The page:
What’s Happened To Bheki, Nokubheka and Gcebile?

Share:

March 25, 2014

When FRONTLINE’s cameras left Swaziland last summer, the characters featured in TB Silent Killer were all at different stages in their treatment. Young Nokubheka had improved enough to leave the national TB hospital there, while her friend Gcebile had discharged herself after being diagnosed with an even more deadly form of the disease. Bheki, meanwhile, was grieving the death of his sister and fearing he might be next. Roughly seven months later, how are they doing?

Nokubheka was able to see her brother, Melusi, after leaving the hospital, but now lives too far away for regular visits. After a brief stay with a foster family, she has moved in with extended family in the eastern part of the country. The family relies on subsistence farming for food, and with a drought underway there is the risk that poor nutrition could weaken her immune system and put her in danger of a relapse.

Bheki is at home with his mother, and has about a year to go with his TB treatment. He still dislikes his medication — the associated joint pain makes it tough for him to work — but is following doctor’s orders nonetheless. Bheki isn’t back playing soccer yet, but he still goes to games as often as he can.

After her diagnosis for extensively drug-resistant TB, Gcebile decided to discharge herself from the hospital. “I’ve left everything in God’s hands,” she said. Her condition soon deteriorated, and by January, roughly four months after FRONTLINE stopped filming, she had been readmitted. Doctors had to stop giving her injections because they were causing her to lose too much weight.

For those with questions about how to help the people featured in TB Silent Killer, filmmaker Jezza Neumann’s company, True Vision, has established an independent charity, the Aletheia Foundation, to collect donations for people featured in its films. Additional details are available here.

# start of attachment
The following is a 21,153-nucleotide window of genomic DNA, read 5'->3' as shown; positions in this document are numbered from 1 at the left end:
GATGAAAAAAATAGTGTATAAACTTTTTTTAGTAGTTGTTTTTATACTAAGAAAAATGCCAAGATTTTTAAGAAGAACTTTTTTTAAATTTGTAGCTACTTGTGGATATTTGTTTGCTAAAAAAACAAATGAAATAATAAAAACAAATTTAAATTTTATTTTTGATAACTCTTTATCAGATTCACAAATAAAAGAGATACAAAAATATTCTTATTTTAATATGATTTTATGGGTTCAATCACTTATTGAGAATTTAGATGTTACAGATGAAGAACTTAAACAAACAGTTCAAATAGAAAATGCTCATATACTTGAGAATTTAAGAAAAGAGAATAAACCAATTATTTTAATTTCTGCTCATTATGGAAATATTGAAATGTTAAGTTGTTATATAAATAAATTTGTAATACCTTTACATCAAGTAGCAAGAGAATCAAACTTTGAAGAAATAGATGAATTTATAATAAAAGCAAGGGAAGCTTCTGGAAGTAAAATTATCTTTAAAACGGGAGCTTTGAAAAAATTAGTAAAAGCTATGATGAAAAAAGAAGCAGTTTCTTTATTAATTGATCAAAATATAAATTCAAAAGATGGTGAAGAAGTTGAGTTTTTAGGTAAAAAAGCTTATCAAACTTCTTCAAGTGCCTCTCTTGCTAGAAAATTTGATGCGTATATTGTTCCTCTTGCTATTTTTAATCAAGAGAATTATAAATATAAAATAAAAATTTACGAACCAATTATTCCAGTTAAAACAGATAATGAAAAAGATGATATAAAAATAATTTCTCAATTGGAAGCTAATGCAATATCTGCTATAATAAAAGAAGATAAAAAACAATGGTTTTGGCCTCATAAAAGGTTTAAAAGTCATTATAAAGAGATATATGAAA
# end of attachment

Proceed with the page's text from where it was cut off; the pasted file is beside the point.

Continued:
Jason M. Breslow

Jason M. Breslow, Digital Editor

Twitter:

@jbrezlow

In order to foster a civil and literate discussion that respects all participants, FRONTLINE has the following guidelines for commentary. By submitting comments here, you are consenting to these rules:

Readers' comments that include profanity, obscenity, personal attacks, harassment, or are defamatory, sexist, racist, violate a third party's right to privacy, or are otherwise inappropriate, will be removed. Entries that are unsigned or are "signed" by someone other than the actual author will be removed. We reserve the right to not post comments that are more than 400 words. We will take steps to block users who repeatedly violate our commenting rules, terms of use, or privacy policies. You are fully responsible for your comments.

blog comments powered by Disqus

More Stories

In Public, the World Health Organization Praised China’s Early COVID Response. In Private, They Had Concerns.
The Associated Press obtained leaked recordings of WHO internal meetings and shared them with FRONTLINE and the BBC; they are heard in the new documentary “China’s COVID Secrets.”
January 26, 2021
“We Take Our Democracy for Granted,” Says Bob Corker, Former GOP Senator and Trump Critic
Bob Corker, former chair of the Senate Foreign Relations Committee, issued a sharp rebuke of President Trump and a strong warning to the American public in an interview with FRONTLINE.
January 26, 2021
‘Enabling It to Happen Again’: How Charlottesville Led to the Capitol Attack
A scene from the FRONTLINE documentary 'Trump’s American Carnage' shows how the 2017 Unite the Right rally and President Trump’s response foreshadowed Jan. 6, 2021.
January 26, 2021
'It's a Very Tough Job': In Rural Wisconsin, a Struggle to Save Family Farms and a Way of Life
Spend a few hours listening to people who live in Clark County, Wisconsin, and you hear a lot about what’s ailing small farms. But you also hear about the community ties and independence that keep them in farming.
January 25, 2021